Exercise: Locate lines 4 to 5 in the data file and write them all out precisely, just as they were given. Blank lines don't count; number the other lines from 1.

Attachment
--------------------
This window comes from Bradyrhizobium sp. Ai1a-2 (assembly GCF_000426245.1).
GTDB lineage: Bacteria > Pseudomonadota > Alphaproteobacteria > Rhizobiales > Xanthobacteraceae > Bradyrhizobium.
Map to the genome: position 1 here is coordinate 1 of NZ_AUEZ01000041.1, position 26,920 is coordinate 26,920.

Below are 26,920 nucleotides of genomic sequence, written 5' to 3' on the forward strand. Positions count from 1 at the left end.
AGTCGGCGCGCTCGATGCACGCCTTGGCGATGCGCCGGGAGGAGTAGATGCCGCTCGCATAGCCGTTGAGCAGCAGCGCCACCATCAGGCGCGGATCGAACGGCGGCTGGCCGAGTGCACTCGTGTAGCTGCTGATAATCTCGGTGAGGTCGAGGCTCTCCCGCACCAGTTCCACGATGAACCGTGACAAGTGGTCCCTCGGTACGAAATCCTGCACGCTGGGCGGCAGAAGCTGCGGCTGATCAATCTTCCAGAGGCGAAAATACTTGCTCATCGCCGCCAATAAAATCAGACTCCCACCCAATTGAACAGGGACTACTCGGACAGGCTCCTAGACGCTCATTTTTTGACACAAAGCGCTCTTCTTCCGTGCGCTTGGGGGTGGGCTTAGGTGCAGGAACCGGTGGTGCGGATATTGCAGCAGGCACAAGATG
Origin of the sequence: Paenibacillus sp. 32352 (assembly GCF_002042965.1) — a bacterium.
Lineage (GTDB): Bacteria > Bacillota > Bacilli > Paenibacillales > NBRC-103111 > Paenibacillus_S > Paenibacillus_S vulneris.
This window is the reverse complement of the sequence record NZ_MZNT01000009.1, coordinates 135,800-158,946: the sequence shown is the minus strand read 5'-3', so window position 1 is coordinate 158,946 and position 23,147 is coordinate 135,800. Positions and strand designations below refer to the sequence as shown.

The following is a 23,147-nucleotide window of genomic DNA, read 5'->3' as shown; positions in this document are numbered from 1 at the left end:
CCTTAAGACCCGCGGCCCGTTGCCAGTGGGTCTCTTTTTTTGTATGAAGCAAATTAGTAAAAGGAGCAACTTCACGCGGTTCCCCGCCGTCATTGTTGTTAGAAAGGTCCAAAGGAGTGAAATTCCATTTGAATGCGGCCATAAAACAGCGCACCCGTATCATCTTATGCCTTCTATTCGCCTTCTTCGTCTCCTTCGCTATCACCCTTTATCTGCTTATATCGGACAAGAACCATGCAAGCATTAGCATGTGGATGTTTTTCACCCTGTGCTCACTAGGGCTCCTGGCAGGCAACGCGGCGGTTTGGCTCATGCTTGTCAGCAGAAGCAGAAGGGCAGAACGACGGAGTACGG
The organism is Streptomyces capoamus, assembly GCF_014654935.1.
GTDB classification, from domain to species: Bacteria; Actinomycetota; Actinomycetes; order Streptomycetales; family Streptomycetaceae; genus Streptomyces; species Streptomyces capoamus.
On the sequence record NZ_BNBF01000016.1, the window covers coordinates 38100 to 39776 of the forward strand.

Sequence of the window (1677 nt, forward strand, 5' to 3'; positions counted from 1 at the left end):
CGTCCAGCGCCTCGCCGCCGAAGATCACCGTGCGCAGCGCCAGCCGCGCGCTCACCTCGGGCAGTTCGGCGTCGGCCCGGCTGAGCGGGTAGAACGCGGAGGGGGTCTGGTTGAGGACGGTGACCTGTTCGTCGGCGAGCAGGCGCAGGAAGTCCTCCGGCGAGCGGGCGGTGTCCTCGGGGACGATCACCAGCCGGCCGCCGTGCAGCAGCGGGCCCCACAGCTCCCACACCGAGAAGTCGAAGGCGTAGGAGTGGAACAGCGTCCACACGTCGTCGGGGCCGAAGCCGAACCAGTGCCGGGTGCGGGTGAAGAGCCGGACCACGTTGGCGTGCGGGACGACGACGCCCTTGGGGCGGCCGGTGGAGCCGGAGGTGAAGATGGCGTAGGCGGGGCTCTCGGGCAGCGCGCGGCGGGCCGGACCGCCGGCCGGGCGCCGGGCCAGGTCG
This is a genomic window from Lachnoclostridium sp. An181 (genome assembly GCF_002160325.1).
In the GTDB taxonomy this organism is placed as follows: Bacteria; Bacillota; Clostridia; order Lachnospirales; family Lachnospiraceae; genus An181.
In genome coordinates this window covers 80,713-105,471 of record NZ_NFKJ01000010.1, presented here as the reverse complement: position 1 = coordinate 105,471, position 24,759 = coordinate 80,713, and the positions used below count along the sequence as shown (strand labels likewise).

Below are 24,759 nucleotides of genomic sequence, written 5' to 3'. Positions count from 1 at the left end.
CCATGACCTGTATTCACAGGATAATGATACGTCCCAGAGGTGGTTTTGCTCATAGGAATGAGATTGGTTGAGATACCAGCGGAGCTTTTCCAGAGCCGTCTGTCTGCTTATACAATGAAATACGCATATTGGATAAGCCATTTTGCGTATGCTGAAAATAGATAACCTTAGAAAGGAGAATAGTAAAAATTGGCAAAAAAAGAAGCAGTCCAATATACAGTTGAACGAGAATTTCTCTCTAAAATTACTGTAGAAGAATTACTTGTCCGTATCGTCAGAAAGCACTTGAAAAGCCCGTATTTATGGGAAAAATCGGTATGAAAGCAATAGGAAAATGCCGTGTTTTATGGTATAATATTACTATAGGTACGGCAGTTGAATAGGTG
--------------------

Below are 26,920 nucleotides of genomic sequence, written 5' to 3' on the forward strand. Positions count from 1 at the left end.
AGTCGGCGCGCTCGATGCACGCCTTGGCGATGCGCCGGGAGGAGTAGATGCCGCTCGCATAGCCGTTGAGCAGCAGCGCCACCATCAGGCGCGGATCGAACGGCGGCTGGCCGAGTGCACTCGTGTAGCTGCTGATAATCTCGGTGAGGTCGAGGCTCTCCCGCACCAGTTCCACGATGAACCGTGACAAGTGGTCCCTCGGTACGAAATCCTGCACGCTGGGCGGCAGAAGCTGCGGCTGATCAATCTTCCAGAGGCGAAAATACTTGCTCATCGCCGCCAATAAAATCAGACTCCCACCCAATTGAACAGGGACTACTCGGACAGGCTCCTAGACGCTCATTTTTTGACACAAAGCGCTCTTCTTCCGTGCGCTTGGGGGTGGGCTTAGGTGCAGGAACCGGTGGTGCGGATATTGCAGCAGGCACAAGATG